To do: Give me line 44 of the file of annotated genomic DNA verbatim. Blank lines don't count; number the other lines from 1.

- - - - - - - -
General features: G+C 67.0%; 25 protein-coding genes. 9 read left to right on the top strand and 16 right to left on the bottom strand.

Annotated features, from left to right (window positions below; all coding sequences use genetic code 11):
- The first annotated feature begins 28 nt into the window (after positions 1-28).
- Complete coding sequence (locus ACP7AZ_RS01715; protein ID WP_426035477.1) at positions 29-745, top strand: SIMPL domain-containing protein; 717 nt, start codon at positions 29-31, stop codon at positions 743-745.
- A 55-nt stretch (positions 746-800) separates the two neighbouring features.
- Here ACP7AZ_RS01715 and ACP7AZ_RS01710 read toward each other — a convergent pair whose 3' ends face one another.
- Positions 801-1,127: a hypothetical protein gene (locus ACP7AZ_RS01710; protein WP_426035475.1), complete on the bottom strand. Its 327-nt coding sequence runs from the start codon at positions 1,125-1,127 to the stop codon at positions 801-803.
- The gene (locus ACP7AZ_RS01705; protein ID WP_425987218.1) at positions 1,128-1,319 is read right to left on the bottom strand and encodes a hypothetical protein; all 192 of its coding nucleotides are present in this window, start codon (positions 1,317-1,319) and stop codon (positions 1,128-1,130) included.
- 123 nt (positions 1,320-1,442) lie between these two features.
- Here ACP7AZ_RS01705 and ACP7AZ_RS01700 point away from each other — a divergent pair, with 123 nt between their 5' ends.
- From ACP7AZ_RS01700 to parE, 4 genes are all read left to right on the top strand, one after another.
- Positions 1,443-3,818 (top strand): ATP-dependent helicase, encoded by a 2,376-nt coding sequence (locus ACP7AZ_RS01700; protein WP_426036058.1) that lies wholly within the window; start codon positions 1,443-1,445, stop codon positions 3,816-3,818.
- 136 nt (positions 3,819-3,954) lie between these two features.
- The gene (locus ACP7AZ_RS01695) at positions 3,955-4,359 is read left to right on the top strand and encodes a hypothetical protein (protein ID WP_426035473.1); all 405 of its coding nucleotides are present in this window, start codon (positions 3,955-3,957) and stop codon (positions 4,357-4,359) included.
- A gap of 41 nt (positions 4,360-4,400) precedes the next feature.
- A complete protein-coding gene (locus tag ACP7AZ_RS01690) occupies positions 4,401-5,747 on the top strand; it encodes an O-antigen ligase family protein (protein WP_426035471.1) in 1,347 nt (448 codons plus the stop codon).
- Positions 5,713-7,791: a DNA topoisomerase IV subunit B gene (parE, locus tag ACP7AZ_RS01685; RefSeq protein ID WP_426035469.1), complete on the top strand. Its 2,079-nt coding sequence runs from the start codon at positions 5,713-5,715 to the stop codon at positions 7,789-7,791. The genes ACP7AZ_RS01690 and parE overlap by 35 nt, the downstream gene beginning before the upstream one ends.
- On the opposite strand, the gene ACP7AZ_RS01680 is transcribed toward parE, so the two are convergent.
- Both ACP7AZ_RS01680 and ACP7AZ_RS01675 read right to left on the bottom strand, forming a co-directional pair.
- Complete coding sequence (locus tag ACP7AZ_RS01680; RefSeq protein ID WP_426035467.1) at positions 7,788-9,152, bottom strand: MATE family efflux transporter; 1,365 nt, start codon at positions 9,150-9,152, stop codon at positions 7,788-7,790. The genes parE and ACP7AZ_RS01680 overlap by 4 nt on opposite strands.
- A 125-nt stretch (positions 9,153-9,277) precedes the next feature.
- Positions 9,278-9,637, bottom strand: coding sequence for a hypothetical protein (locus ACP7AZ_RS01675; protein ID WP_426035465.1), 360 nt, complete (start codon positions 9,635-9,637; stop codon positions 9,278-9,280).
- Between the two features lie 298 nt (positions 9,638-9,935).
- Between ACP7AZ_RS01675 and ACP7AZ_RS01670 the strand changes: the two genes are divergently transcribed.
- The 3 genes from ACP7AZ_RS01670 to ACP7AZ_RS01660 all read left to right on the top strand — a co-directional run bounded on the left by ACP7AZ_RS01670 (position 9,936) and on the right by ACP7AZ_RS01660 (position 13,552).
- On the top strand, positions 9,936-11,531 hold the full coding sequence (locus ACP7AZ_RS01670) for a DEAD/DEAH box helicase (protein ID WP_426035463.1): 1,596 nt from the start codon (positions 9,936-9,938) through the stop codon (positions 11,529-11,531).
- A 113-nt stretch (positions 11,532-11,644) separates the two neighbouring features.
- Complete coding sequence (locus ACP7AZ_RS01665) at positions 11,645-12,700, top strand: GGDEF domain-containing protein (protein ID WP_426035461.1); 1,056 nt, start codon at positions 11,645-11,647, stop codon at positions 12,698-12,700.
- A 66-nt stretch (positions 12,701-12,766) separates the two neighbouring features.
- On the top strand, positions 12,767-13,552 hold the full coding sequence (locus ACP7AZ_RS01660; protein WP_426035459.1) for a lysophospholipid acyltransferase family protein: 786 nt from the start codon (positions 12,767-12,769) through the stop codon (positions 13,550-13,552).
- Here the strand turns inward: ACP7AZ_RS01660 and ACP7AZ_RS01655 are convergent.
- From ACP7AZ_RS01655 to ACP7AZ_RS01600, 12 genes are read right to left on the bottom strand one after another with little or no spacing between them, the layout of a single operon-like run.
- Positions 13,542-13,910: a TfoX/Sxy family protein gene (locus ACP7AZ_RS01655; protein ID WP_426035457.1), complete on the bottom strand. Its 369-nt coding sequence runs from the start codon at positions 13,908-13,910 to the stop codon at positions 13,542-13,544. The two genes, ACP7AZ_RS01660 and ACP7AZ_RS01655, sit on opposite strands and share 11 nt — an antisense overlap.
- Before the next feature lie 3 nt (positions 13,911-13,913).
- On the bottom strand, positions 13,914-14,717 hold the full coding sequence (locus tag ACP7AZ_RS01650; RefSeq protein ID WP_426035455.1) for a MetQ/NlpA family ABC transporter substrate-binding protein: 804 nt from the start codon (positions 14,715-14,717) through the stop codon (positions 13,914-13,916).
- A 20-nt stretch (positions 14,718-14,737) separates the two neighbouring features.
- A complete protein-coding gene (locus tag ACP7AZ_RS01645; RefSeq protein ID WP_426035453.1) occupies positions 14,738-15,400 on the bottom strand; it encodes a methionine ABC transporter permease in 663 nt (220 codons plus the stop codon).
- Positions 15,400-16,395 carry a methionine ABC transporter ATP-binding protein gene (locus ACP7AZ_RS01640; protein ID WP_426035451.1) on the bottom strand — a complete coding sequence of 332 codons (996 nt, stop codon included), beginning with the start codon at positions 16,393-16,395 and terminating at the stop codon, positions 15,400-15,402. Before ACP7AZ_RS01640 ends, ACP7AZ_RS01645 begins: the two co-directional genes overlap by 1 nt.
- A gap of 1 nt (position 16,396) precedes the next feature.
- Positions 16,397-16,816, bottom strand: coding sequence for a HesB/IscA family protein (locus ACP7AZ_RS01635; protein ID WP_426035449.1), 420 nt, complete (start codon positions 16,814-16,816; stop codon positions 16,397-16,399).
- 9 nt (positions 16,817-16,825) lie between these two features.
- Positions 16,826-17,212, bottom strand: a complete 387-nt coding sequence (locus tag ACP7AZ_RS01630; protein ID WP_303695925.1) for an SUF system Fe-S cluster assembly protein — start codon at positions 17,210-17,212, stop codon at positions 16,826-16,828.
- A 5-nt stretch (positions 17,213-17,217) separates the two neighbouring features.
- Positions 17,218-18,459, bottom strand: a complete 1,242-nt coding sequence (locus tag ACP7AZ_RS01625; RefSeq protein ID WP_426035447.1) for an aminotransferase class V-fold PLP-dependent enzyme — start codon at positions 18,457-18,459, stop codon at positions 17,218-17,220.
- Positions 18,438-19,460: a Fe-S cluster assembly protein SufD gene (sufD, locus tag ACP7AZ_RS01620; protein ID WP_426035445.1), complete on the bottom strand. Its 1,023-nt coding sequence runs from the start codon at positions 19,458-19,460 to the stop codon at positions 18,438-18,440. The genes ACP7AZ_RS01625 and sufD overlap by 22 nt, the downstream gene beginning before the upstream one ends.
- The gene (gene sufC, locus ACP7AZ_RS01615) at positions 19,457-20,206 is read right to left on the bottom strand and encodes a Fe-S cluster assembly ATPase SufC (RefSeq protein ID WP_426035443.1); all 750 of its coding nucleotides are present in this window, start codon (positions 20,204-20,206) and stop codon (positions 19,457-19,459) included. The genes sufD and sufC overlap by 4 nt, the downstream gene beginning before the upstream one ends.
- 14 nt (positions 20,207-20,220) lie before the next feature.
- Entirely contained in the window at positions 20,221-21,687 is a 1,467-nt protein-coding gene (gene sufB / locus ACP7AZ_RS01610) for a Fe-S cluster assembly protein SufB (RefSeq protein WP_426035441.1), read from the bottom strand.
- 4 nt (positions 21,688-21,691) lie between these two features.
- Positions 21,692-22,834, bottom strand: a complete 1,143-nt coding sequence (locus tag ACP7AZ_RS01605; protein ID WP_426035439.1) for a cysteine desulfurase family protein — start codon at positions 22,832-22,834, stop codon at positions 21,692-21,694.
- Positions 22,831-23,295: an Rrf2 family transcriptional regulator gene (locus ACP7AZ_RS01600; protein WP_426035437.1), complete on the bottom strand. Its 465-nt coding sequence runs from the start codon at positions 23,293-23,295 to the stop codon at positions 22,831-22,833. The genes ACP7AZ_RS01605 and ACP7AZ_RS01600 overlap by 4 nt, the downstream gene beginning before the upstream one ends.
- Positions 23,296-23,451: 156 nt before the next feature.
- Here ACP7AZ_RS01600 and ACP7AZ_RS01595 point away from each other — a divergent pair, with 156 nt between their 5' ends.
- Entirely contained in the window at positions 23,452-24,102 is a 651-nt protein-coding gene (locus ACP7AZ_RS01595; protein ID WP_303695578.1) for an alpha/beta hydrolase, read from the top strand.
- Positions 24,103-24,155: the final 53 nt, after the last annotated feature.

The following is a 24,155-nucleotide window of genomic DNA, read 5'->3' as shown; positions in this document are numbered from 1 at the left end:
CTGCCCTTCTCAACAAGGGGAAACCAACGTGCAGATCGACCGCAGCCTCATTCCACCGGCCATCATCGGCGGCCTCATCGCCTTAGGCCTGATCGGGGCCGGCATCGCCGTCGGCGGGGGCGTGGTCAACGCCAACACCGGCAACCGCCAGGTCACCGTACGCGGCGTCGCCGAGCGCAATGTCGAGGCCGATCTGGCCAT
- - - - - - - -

- Positions 17,218-18,459, bottom strand: a complete 1,242-nt coding sequence (locus tag ACP7AZ_RS01625; RefSeq protein ID WP_426035447.1) for an aminotransferase class V-fold PLP-dependent enzyme — start codon at positions 18,457-18,459, stop codon at positions 17,218-17,220.